As someone who has voted for the NBA’s rookie of the year award countless times in the past, I usually don’t put too much stock into a team’s record because, as we know, rookies do diddly when it comes to victories.
The good ones may move a team a step or two further away from the lottery, but their focus initially centers around bettering their game, not the team’s record.
And then there’s Jaylen Brown.
A top 3 pick on a team built to go deep into the playoffs isn’t exactly going to get the young fella on the floor for big minutes right away.
But to Brown’s credit, he has had to work a lot harder than most of his fellow rookies to get on the floor because the talent he’s competing against is better.
And while his minutes haven’t been nearly as abundant because of that, there’s no mistaking Brown’s impact on this Celtics team in his first NBA season.
That alone should keep him in the conversation for the league’s rookie of the year award, which is a wide-open race now that Philadelphia’s Joel Embiid’s season is over after having played just 31 games.
Milwaukee’s Malcolm Brogdon and Sixers forward Dario Saric are the likely front-runners for the award at this point.
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But to dismiss Brown’s candidacy would be punishing him for doing what every player who comes into the league is charged with doing, and that’s helping their team win games.
Boston (40-22) has the fifth-best record in the NBA, reaching 40 wins faster than any of fourth-year coach Brad Stevens' previous Celtics teams.
Isaiah Thomas is a top 5 MVP candidate, while Avery Bradley, Marcus Smart and Jae Crowder are all defensive standouts who should get some all-NBA defensive accolades.
Still, the growth and emergence of Brown has been most surprising.
Selected with the No. 3 pick in the June draft, the Celtics were doing all they could to move the pick in hopes of packaging it to land a player who could make an immediate impact.
But this seems to be another one of those situations where the best deal that Danny Ainge made, was the deal he didn’t make.
Because as you watch Brown play and see the growth in his game, it’s clear this kid can help Boston both in the short and long-term.
He has size, length and athleticism that puts him on a different plane than any of his teammates.
And maybe the most important part of Brown’s game that you don’t see, is his confidence.
His first NBA start came against LeBron James and the Cleveland Cavaliers.
All he did was have his best game of the season (up to that point, anyway), dropping a then-career high 19 points on James and the Cavs.
He made his share of mistakes that night, but did something you seldom see rookies do: he made in-game corrections on his mistakes as opposed to repeating them a few times before it sunk in as to what he could and could not do.
In conversations with Celtics assistant coaches, it’s that understanding of what he does wrong and how to fix it quickly, that makes him an atypical rookie.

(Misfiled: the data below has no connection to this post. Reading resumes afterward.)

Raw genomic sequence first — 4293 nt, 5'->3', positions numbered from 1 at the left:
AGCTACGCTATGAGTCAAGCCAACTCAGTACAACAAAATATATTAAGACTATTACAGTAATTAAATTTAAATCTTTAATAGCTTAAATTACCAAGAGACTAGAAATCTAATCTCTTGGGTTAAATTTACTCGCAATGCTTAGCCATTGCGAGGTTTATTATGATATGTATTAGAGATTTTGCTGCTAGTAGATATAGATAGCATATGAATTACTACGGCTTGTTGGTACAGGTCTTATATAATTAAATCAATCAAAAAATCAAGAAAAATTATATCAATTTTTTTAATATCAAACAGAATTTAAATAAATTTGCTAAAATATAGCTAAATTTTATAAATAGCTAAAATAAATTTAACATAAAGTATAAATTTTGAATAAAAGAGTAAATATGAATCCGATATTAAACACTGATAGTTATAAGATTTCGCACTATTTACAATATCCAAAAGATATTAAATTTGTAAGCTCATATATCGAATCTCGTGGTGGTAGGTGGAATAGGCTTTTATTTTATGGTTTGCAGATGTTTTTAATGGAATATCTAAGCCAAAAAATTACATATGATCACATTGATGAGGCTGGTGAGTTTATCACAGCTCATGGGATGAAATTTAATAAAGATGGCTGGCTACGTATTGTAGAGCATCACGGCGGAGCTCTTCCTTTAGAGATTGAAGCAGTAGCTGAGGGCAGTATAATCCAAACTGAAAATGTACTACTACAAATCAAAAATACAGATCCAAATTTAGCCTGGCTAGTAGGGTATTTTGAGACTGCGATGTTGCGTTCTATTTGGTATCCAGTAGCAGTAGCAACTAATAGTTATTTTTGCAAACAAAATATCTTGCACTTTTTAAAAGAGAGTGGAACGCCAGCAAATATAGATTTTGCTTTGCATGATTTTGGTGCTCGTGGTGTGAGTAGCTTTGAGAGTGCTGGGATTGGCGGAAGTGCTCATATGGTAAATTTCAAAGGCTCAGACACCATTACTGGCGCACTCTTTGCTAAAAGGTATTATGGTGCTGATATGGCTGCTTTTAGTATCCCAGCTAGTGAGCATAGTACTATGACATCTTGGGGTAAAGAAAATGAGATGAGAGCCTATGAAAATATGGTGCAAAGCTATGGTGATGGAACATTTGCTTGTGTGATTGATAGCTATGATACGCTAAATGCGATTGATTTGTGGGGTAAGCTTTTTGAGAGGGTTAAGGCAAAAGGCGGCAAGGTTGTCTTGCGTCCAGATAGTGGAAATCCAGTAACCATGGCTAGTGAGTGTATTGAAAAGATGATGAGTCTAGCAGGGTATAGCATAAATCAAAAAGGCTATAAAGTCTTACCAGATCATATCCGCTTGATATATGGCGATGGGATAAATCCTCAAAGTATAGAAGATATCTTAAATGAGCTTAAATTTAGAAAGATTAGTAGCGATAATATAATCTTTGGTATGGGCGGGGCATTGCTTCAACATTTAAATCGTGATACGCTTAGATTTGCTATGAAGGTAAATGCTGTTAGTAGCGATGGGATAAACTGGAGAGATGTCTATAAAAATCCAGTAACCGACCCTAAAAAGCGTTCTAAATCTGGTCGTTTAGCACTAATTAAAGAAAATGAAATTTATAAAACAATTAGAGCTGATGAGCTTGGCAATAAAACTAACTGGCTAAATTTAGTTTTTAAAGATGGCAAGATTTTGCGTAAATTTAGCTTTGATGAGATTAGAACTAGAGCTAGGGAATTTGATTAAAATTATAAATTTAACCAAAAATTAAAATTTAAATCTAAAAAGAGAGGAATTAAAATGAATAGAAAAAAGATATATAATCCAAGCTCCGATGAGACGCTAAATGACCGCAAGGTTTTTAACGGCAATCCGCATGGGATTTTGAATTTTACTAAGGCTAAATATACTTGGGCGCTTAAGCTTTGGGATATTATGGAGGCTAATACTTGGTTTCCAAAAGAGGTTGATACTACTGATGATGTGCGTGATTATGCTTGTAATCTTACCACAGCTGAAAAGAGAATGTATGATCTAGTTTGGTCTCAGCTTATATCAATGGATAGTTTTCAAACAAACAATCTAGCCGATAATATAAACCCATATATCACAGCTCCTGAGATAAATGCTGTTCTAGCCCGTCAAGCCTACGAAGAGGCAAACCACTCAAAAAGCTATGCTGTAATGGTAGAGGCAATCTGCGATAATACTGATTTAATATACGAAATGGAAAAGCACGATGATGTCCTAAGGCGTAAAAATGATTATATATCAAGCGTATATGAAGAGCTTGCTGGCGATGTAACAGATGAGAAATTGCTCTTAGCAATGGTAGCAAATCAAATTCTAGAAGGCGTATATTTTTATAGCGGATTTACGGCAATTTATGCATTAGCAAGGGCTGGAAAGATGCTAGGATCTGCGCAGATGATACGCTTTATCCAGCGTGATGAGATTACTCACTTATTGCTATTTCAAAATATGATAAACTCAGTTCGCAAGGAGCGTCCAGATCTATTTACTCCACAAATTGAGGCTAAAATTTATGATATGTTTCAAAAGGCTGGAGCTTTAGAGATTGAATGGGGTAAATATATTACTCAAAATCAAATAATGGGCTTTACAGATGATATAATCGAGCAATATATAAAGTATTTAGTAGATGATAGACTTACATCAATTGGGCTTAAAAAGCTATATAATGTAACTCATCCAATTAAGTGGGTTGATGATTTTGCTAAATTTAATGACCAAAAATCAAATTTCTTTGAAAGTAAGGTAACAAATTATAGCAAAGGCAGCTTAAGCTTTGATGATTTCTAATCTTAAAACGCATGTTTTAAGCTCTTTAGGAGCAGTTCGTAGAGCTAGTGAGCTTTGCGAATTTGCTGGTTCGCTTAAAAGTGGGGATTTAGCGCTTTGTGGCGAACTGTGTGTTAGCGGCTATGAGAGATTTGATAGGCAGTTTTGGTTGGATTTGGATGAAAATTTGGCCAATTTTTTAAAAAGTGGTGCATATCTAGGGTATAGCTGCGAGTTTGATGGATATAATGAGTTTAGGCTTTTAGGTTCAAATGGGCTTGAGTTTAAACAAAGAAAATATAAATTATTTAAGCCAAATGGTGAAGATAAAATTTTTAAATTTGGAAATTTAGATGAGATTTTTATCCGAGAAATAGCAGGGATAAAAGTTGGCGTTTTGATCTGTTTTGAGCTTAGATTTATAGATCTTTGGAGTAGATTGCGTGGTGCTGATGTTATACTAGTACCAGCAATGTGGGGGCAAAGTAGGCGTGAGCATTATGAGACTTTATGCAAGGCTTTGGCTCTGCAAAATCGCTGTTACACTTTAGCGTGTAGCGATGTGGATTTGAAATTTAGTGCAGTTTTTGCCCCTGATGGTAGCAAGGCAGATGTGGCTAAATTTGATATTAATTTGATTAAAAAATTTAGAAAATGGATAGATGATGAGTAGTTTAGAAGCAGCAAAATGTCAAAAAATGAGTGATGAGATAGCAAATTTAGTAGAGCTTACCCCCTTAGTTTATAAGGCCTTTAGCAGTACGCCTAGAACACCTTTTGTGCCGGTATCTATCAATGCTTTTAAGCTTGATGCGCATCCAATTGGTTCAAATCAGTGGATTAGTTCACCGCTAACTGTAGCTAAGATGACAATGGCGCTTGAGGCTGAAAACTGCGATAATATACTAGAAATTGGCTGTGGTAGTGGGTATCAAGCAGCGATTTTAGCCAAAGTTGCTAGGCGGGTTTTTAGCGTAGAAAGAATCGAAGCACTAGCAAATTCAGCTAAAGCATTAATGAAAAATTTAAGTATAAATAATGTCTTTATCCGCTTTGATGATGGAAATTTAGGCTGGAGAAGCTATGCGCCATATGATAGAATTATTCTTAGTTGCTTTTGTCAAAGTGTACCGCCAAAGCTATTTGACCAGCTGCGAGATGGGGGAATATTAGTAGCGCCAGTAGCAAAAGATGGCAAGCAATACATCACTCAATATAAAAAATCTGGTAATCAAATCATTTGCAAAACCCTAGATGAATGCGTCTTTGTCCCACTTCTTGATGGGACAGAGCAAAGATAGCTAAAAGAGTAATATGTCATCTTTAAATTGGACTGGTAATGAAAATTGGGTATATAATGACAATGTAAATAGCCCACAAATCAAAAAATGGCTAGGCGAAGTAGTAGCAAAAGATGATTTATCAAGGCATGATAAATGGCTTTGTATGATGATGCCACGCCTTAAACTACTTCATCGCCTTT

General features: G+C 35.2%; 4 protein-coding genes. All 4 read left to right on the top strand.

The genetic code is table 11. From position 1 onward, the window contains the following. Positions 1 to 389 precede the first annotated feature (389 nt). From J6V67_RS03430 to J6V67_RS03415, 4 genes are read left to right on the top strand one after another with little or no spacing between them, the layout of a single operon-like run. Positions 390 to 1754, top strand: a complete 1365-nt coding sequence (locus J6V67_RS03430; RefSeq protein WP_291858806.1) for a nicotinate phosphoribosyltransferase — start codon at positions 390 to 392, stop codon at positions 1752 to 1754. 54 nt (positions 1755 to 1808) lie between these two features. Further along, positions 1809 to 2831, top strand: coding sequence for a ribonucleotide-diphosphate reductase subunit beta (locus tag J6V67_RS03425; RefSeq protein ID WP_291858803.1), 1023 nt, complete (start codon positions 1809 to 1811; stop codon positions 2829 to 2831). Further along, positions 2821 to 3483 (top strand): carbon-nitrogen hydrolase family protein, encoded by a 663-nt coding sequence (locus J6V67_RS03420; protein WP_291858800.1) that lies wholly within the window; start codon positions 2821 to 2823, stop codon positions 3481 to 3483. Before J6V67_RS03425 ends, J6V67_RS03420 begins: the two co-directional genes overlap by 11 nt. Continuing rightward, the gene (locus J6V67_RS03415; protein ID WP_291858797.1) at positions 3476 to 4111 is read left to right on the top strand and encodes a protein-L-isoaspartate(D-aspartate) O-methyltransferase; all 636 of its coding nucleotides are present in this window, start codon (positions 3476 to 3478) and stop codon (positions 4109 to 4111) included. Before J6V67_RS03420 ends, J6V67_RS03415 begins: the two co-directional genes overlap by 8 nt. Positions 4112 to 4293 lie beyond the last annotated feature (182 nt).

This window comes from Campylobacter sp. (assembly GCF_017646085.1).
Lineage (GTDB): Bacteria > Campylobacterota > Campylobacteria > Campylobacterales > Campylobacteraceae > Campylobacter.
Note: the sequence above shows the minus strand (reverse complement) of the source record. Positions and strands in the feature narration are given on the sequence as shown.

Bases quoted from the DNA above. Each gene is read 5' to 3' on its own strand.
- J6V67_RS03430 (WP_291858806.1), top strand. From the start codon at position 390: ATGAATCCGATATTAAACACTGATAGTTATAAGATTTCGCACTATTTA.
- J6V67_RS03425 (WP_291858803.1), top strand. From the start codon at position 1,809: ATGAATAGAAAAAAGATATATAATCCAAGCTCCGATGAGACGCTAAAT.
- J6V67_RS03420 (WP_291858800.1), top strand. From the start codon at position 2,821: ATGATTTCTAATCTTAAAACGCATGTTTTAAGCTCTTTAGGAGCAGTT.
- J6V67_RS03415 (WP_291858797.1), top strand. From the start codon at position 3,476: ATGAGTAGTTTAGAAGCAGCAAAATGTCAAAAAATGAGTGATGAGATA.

His teammates know how impressive he is as a player. And having seen the NBA's rookies up close in games, they know that Brown is as good or better than most of them.
As much as they would love for him to get the award, they know all too well just how difficult it can be for a player in Brown’s position.
“It’s hard because most rookies who get rookie of the year are playing for bad teams,” Isaiah Thomas told reporters recently. “They play 35 minutes a game, take any shot [they] want. Bigger picture, it’s better for him to be on a playoff team, understand how to win games and he knows what he brings to the table. He’s a big part of what we got going. He definitely wants to win rookie of the year, but it’s hard going up against guys not really playing for nothing.”
The interesting thing about the rookie of the year award is that the premise of rewarding big numbers on bad teams flies in the face of what coaches and players often say about team success being the best path towards individual honors.
“For the most part, I do believe individual awards do follow team success at some rate,” Stevens told reporters recently. “But I also understand the rookies that are playing 38 minutes a game are going to be the ones that get the most attention; that’s just the way it goes. That’s one of the things I like about Jaylen. He doesn’t really care about that stuff. I think the biggest thing is he wants to get better every day. He’s been very consistent in his approach, whether he played 10 minutes the game before or started and played 30. He doesn’t change who he is on a day-to-day basis which is hard when you’re the third pick in the draft and everybody wants to see you play more and more and more. It’s hard to be consistent and just wanting to get better and learn.”
But Brown has done that, and in doing so, he has taught the league a lesson or two about his off-the-charts athleticism.
Arguably the best example of that came Friday night in the 115-95 victory over the Los Angeles Lakers when Brown caught an alley-oop lay-up, switched hands in mid-air and finished the play while being fouled.
“He [Avery Bradley] put it in the vicinity and I got it,” Brown told reporters after Friday’s win. “I appreciate Avery for throwing the pass.”
And those who will vote on rookie of the year should appreciate the fact that Brown is not your run-of-the-mill candidate who forces you to choose between which rookie is better at stuffing the staff sheet.
Instead, voters now have the option of voting for a guy who impacts winning, which is a rarity when you’re talking about the top rookies.